Now there’s absolutely no denying that the average C. tylodes was much larger than modern Entoprocta, extant ones being between 0.1mm and 7mm, extinct ones between 8mm and 56mm long. I already explained that size really doesn’t matter, so we can safely skip over that point.

So on to the next point: tiny scelerites. This too is true, in fact the 2013 paper (Zhang et al.) is actually called “A scelerite-bearing stem group…” But is that really a sign of complexity? Let’s look at the rest.

Figure 2.: Extant Entoprocta anatomy

This picture shows what extant Entoprocta look like. Well, it’s of course either a general form or one specific species, I couldn’t determine that. (Note: Isotelus suggests it’s most likely a general form.) Notice the tentacles on the left (extended) and on the right (retracted). This is actually a very important quality in this Phylum, because they feed by putting stuff into their mouths with their tentacles. In Zhang et al., they specifically state that C. tylodes was able to retract the tentacles a bit, but not as much as extant Entoprocta.

In addition, there is some evidence that the tentacles may have been contractible and could have been retracted into the membranous band where they originate from (Fig. S4a–c), suggesting some degree of retractability of the tentacles that corresponds functionally and structurally to that seen in those of the extant entoprocts [1].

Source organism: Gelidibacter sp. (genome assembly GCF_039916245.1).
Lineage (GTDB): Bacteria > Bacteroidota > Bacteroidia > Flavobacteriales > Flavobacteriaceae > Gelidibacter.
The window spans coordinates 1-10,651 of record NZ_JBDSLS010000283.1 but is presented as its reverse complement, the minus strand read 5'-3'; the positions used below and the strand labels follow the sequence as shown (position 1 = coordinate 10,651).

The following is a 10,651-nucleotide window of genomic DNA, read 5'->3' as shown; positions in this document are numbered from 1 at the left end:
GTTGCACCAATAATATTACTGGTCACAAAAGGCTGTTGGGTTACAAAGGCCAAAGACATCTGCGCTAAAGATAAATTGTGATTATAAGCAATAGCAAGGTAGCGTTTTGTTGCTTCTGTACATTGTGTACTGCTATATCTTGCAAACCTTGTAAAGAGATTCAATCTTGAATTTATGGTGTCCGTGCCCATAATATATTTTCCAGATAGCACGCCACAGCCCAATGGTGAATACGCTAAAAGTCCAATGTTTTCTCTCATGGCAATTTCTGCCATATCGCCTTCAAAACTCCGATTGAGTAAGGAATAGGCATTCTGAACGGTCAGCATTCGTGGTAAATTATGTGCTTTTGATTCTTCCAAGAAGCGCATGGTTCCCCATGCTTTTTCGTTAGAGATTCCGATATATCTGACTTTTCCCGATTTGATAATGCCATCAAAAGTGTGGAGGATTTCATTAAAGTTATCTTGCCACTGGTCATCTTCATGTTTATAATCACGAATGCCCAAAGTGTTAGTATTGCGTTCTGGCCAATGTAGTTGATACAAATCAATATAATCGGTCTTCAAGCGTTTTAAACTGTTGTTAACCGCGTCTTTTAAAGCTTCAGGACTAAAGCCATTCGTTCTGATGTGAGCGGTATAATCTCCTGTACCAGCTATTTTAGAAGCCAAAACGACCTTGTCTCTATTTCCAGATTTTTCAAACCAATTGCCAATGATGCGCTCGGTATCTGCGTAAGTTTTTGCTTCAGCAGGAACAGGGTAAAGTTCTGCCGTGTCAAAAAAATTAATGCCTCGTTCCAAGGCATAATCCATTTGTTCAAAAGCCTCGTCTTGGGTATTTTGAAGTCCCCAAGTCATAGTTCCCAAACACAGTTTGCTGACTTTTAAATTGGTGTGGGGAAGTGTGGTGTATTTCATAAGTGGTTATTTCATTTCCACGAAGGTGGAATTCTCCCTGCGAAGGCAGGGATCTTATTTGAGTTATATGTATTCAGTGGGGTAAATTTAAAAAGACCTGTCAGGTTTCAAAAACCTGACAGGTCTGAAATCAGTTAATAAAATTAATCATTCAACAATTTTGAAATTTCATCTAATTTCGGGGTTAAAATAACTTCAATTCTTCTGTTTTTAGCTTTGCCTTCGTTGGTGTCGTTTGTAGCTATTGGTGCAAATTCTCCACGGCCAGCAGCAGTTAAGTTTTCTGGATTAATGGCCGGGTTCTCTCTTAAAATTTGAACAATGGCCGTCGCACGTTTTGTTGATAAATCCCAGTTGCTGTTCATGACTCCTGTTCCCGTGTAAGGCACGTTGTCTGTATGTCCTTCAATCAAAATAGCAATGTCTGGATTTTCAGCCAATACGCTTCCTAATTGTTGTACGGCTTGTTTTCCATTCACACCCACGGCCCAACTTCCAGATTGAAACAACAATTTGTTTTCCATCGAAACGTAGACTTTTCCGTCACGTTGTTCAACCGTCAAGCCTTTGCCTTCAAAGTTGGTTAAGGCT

So C. tylodes was well on its way to retracting them fully, but they don’t seem to have been as mobile as their contemporary counterparts. This may be due to the fossils we found, since none of them exhibit the degree of curling that modern examples do. So on this, the jury is still out. The scelerites mentioned may also be the reason why the tentacles are so well-preserved. Which isn’t at all unexpected, given how well preserved other fossils from that location are.

However, Zhang et al. also note other differences to extant Entoprocta.

In addition, recent entoprocts are pseudocoelomate, with the cavity surrounding the calycal (aka. calyx, see Fig. 2) organs and extending into the stalk in-filled by a hydrostatic skeleton of loose mesenchyme cell or narrow primary body cavity [1].

So there we have it, folks: Extinct Entoprocta were different from their extant descendants and they were almost certainly not as complex. (Whatever creationists mean by that.)


Clausen, S. B.; Hou, X. G.; Bergström, J.; Franzén, C. (2010). “The absence of echinoderms from the Lower Cambrian Chengjiang fauna of China: Palaeoecological and palaeogeographical implications”. Palaeogeography, Palaeoclimatology, Palaeoecology 294 (3–4): 133.

Iseta, Tohru. (2002) Loxocorone, a New Genus of the Family Loxosomatidae (Entoprocta: Solitaria), with Descriptions of Two New Loxomitra (sensu stricto) and a New Loxocorone from Okinawa, the Ryukyu Archipelago, Japan Toological Science 19: 359–367 (2002)

Luo, Huilin, Hu, Shixue, Chen, Laingzhong, (1999). “Early Cambrian Chengjiang Fauna from Kunming Region, China. Yunnan Science and Technology press, Kunming China. (<–Only in Chinese, if you really want to read it…)

Zhang, Z.; Holmer, L. E.; Skovsted, C. B.; Brock, G. A.; Budd, G. E.; Fu, D.; Zhang, X.; Shu, D. et al. (2013). “A sclerite-bearing stem group entoproct from the early Cambrian and its implications”. Scientific Reports 3

Facebook Auto Publish Powered By :